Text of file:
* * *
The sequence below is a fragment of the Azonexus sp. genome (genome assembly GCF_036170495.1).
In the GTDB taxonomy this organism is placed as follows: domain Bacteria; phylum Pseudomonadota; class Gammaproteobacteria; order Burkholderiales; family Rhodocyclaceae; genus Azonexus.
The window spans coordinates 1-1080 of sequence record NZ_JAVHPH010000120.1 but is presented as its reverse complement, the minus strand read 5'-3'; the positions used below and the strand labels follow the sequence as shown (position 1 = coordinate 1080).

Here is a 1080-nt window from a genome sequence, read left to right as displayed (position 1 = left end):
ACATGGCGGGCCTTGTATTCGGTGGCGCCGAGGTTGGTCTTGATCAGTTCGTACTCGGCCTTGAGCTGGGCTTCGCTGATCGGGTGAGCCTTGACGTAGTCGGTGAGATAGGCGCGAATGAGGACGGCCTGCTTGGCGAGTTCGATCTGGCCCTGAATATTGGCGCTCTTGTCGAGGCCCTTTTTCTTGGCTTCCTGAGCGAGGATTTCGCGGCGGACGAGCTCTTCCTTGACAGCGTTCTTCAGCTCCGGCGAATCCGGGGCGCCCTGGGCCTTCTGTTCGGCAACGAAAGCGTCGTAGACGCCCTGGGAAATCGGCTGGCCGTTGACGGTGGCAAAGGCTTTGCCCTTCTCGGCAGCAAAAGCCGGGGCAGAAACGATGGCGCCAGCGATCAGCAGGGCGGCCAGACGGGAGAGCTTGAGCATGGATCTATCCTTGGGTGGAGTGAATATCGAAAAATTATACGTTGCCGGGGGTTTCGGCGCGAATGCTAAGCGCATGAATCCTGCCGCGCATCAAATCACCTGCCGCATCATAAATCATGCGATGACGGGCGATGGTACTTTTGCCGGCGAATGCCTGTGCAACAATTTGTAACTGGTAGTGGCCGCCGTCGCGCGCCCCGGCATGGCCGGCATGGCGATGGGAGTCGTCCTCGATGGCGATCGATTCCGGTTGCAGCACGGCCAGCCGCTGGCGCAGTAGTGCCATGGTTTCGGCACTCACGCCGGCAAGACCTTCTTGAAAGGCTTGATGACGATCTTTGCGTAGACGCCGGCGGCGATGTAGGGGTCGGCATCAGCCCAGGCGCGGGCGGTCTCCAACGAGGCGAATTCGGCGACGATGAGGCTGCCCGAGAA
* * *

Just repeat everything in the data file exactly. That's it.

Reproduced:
The sequence below is a fragment of the Azonexus sp. genome (genome assembly GCF_036170495.1).
In the GTDB taxonomy this organism is placed as follows: domain Bacteria; phylum Pseudomonadota; class Gammaproteobacteria; order Burkholderiales; family Rhodocyclaceae; genus Azonexus.
The window spans coordinates 1-1080 of sequence record NZ_JAVHPH010000120.1 but is presented as its reverse complement, the minus strand read 5'-3'; the positions used below and the strand labels follow the sequence as shown (position 1 = coordinate 1080).

Here is a 1080-nt window from a genome sequence, read left to right as displayed (position 1 = left end):
ACATGGCGGGCCTTGTATTCGGTGGCGCCGAGGTTGGTCTTGATCAGTTCGTACTCGGCCTTGAGCTGGGCTTCGCTGATCGGGTGAGCCTTGACGTAGTCGGTGAGATAGGCGCGAATGAGGACGGCCTGCTTGGCGAGTTCGATCTGGCCCTGAATATTGGCGCTCTTGTCGAGGCCCTTTTTCTTGGCTTCCTGAGCGAGGATTTCGCGGCGGACGAGCTCTTCCTTGACAGCGTTCTTCAGCTCCGGCGAATCCGGGGCGCCCTGGGCCTTCTGTTCGGCAACGAAAGCGTCGTAGACGCCCTGGGAAATCGGCTGGCCGTTGACGGTGGCAAAGGCTTTGCCCTTCTCGGCAGCAAAAGCCGGGGCAGAAACGATGGCGCCAGCGATCAGCAGGGCGGCCAGACGGGAGAGCTTGAGCATGGATCTATCCTTGGGTGGAGTGAATATCGAAAAATTATACGTTGCCGGGGGTTTCGGCGCGAATGCTAAGCGCATGAATCCTGCCGCGCATCAAATCACCTGCCGCATCATAAATCATGCGATGACGGGCGATGGTACTTTTGCCGGCGAATGCCTGTGCAACAATTTGTAACTGGTAGTGGCCGCCGTCGCGCGCCCCGGCATGGCCGGCATGGCGATGGGAGTCGTCCTCGATGGCGATCGATTCCGGTTGCAGCACGGCCAGCCGCTGGCGCAGTAGTGCCATGGTTTCGGCACTCACGCCGGCAAGACCTTCTTGAAAGGCTTGATGACGATCTTTGCGTAGACGCCGGCGGCGATGTAGGGGTCGGCATCAGCCCAGGCGCGGGCGGTCTCCAACGAGGCGAATTCGGCGACGATGAGGCTGCCCGAGAA